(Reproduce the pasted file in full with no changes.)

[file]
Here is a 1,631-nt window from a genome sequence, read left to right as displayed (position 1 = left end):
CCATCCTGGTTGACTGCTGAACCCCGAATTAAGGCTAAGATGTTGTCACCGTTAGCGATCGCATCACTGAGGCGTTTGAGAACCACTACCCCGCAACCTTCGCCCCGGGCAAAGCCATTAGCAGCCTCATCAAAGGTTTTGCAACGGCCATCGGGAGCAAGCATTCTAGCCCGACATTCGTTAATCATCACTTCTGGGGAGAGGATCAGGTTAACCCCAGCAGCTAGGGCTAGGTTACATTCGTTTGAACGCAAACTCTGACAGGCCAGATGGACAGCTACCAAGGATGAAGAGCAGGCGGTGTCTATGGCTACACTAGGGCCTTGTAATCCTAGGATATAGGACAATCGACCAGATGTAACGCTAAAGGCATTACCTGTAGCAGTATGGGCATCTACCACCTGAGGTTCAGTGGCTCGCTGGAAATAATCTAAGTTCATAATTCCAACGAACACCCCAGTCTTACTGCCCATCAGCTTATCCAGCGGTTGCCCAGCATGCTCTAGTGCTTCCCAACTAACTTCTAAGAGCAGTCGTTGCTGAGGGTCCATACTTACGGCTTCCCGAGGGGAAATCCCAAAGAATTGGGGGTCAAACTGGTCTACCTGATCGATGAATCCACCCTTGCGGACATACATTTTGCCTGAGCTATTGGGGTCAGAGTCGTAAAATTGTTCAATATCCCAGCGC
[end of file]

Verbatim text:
Here is a 1,631-nt window from a genome sequence, read left to right as displayed (position 1 = left end):
CCATCCTGGTTGACTGCTGAACCCCGAATTAAGGCTAAGATGTTGTCACCGTTAGCGATCGCATCACTGAGGCGTTTGAGAACCACTACCCCGCAACCTTCGCCCCGGGCAAAGCCATTAGCAGCCTCATCAAAGGTTTTGCAACGGCCATCGGGAGCAAGCATTCTAGCCCGACATTCGTTAATCATCACTTCTGGGGAGAGGATCAGGTTAACCCCAGCAGCTAGGGCTAGGTTACATTCGTTTGAACGCAAACTCTGACAGGCCAGATGGACAGCTACCAAGGATGAAGAGCAGGCGGTGTCTATGGCTACACTAGGGCCTTGTAATCCTAGGATATAGGACAATCGACCAGATGTAACGCTAAAGGCATTACCTGTAGCAGTATGGGCATCTACCACCTGAGGTTCAGTGGCTCGCTGGAAATAATCTAAGTTCATAATTCCAACGAACACCCCAGTCTTACTGCCCATCAGCTTATCCAGCGGTTGCCCAGCATGCTCTAGTGCTTCCCAACTAACTTCTAAGAGCAGTCGTTGCTGAGGGTCCATACTTACGGCTTCCCGAGGGGAAATCCCAAAGAATTGGGGGTCAAACTGGTCTACCTGATCGATGAATCCACCCTTGCGGACATACATTTTGCCTGAGCTATTGGGGTCAGAGTCGTAAAATTGTTCAATATCCCAGCGC